• Peter Williams

    So perhaps we could guess that the 4-cylinder (in a JCW?) would be 4x500cc ie 2 litres? Hmm – tasty!

  • Matt Richter

    Look at the power coming out of smaller mills. The current 3.5-3.8 l V6s in the Camero and Mustang are both N/A mills with over 300 HP. They both perform at a bit more than 5 sec 0-60 times, and equal the performance of the top of the line larger V8s from the previous generation of cars.

    While many look at the number and specs of top of the line engines, one should look at the “effective effienicy” of the engine per liter of displacement, and that is still climbing quickly. That means we’ll all see smaller more efficient packages taking over where larger engines used to rule.

    So the V6 takes market from what V8s used to own. V8s put the V10s and V12s out to pasture, except for a few exotics or low production variants. I4s tread where the I6 and V6 used to rule, and I3s take over the entry level position, all without sacraficing performance, and delivering greater efficieny. This is all good news.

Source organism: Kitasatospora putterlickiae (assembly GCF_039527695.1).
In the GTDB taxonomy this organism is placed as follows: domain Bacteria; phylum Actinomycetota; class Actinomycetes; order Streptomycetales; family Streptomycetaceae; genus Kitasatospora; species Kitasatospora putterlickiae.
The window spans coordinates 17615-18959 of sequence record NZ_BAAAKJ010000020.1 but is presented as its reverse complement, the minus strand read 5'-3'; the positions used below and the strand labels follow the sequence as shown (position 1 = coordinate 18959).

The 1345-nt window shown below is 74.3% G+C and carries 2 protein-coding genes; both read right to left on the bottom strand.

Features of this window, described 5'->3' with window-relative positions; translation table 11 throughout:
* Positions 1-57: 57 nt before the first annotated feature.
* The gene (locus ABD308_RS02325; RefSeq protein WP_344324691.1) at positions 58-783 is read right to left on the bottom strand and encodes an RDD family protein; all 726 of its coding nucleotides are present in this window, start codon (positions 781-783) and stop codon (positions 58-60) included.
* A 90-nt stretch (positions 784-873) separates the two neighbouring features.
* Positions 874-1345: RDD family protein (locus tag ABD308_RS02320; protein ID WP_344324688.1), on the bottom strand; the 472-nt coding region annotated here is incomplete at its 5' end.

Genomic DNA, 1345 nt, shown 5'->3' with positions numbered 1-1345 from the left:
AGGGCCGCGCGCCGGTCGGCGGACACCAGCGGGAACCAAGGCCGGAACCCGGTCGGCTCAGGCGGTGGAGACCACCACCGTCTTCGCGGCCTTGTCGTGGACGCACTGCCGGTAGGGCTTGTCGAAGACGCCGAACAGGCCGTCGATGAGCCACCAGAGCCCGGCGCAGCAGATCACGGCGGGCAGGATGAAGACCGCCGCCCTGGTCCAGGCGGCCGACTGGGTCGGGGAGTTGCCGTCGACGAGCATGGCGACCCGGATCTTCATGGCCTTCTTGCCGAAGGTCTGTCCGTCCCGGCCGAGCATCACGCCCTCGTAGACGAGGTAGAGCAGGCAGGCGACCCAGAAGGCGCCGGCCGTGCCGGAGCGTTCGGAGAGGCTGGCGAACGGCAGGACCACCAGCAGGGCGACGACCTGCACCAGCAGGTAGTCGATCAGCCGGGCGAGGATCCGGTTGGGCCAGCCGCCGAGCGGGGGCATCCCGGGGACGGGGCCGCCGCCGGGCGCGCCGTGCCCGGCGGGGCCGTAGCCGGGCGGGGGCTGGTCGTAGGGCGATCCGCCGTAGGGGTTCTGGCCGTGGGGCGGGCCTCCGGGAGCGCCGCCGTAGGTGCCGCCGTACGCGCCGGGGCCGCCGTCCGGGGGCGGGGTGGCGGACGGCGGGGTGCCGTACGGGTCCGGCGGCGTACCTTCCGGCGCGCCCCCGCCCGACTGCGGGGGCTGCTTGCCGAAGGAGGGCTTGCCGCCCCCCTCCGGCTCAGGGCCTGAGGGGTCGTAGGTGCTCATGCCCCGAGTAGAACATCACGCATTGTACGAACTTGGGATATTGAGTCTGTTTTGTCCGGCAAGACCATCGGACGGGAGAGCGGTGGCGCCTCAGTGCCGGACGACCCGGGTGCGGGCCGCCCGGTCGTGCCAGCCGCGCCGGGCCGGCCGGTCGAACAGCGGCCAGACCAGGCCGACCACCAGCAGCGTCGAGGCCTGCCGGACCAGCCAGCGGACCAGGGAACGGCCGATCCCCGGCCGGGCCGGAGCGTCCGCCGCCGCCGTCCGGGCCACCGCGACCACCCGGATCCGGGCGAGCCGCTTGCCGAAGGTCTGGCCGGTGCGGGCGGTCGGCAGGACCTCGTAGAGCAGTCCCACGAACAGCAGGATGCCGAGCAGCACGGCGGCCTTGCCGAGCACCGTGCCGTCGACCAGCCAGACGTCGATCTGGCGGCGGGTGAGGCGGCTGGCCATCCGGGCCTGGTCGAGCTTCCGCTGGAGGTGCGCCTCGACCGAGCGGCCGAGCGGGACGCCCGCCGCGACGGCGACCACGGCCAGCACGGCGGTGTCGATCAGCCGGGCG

• JonPD

    True Matt, still at the top end of the speed. As speed increases bigger engines actually come into their biggest advantage. Maybe not to much of a worry in the US but not certain how it will work out in Europe. Still think this a interesting move that will be cool to see how it works out.

  • Skuzzy

    I hope I am wrong here. Does this mean, in the near future, there will be no normally aspirated engine available in a Mini?

    If that is true, then I will be stuck finding another car. I was so hoping to get the new Coupe, but if there is no normally aspirated engine available, then the Coupe is off the menu. That would be a shame, if it is true.